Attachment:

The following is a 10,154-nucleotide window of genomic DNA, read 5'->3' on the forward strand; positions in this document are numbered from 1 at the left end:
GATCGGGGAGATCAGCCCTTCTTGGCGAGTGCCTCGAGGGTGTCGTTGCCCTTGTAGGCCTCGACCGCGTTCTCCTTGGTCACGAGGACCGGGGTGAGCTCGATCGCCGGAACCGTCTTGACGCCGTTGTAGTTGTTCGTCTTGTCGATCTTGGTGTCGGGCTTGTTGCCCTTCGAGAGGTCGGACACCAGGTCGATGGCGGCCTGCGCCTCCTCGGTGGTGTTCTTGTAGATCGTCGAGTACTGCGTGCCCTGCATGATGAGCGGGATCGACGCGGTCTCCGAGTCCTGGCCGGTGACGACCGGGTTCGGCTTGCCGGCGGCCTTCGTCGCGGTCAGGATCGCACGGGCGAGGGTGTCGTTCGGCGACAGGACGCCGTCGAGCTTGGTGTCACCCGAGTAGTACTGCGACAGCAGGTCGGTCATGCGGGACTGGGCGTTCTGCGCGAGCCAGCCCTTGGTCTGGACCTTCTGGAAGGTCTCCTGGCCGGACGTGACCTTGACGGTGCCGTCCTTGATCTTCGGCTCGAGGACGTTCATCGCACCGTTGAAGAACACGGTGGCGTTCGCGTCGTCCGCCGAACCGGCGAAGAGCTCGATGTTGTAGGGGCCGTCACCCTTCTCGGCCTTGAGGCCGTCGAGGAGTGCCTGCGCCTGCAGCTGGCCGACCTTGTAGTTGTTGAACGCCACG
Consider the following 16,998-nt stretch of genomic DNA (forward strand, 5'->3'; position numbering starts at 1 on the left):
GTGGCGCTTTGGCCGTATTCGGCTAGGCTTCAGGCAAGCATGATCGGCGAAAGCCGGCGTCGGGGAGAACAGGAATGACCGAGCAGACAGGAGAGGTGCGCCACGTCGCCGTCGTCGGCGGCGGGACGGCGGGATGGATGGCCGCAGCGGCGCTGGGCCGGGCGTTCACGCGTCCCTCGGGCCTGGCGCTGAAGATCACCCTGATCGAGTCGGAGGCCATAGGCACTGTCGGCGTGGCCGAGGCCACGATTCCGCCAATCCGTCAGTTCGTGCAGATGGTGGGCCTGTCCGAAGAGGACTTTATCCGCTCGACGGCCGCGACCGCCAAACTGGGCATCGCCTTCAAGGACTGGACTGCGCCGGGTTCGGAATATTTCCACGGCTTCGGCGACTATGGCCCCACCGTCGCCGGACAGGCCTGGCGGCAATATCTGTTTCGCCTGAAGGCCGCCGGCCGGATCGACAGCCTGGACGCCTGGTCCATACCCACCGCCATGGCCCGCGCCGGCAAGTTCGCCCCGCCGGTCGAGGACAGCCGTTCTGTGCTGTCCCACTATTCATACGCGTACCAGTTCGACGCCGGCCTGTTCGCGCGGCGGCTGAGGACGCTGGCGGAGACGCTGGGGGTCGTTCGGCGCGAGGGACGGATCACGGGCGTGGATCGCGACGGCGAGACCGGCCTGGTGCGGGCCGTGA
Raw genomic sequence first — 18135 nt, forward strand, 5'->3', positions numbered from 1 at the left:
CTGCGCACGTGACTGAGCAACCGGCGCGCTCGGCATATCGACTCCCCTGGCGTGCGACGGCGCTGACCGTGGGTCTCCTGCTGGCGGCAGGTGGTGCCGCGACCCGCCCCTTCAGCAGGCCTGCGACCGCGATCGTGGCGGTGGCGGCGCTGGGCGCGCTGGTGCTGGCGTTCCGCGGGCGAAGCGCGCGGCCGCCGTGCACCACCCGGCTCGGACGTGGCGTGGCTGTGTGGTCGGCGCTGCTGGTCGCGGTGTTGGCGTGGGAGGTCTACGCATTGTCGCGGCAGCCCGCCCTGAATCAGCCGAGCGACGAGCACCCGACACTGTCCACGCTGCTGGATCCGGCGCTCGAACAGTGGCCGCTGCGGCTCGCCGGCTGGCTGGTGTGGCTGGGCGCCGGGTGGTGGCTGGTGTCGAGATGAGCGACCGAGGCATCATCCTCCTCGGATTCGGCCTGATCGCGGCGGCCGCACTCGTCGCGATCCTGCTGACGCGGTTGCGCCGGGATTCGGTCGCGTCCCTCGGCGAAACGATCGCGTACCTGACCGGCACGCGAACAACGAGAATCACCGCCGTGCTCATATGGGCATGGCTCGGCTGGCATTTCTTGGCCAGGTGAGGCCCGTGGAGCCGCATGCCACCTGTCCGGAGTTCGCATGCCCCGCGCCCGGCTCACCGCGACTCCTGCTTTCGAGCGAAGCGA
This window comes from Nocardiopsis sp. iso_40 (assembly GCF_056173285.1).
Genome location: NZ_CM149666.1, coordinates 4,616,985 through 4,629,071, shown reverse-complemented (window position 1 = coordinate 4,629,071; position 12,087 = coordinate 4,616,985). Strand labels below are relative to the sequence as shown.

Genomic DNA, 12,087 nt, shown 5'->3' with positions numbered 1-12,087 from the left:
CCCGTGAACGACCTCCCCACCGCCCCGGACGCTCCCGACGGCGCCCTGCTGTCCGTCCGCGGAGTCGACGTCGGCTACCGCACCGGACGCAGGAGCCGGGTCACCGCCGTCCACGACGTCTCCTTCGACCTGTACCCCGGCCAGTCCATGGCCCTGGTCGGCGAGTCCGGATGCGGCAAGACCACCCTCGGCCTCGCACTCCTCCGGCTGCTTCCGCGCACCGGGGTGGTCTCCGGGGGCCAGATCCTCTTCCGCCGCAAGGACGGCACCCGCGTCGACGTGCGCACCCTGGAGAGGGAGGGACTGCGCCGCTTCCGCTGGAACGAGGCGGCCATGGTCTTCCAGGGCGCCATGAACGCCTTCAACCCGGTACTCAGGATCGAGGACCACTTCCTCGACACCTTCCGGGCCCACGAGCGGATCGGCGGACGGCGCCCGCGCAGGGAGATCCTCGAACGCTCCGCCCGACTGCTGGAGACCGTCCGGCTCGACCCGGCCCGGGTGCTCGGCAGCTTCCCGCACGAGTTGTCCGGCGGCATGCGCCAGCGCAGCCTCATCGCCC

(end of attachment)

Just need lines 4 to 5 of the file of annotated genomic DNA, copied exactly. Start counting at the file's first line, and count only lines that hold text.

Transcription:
GTGGCGCTTTGGCCGTATTCGGCTAGGCTTCAGGCAAGCATGATCGGCGAAAGCCGGCGTCGGGGAGAACAGGAATGACCGAGCAGACAGGAGAGGTGCGCCACGTCGCCGTCGTCGGCGGCGGGACGGCGGGATGGATGGCCGCAGCGGCGCTGGGCCGGGCGTTCACGCGTCCCTCGGGCCTGGCGCTGAAGATCACCCTGATCGAGTCGGAGGCCATAGGCACTGTCGGCGTGGCCGAGGCCACGATTCCGCCAATCCGTCAGTTCGTGCAGATGGTGGGCCTGTCCGAAGAGGACTTTATCCGCTCGACGGCCGCGACCGCCAAACTGGGCATCGCCTTCAAGGACTGGACTGCGCCGGGTTCGGAATATTTCCACGGCTTCGGCGACTATGGCCCCACCGTCGCCGGACAGGCCTGGCGGCAATATCTGTTTCGCCTGAAGGCCGCCGGCCGGATCGACAGCCTGGACGCCTGGTCCATACCCACCGCCATGGCCCGCGCCGGCAAGTTCGCCCCGCCGGTCGAGGACAGCCGTTCTGTGCTGTCCCACTATTCATACGCGTACCAGTTCGACGCCGGCCTGTTCGCGCGGCGGCTGAGGACGCTGGCGGAGACGCTGGGGGTCGTTCGGCGCGAGGGACGGATCACGGGCGTGGATCGCGACGGCGAGACCGGCCTGGTGCGGGCCGTGA
Raw genomic sequence first — 18135 nt, forward strand, 5'->3', positions numbered from 1 at the left: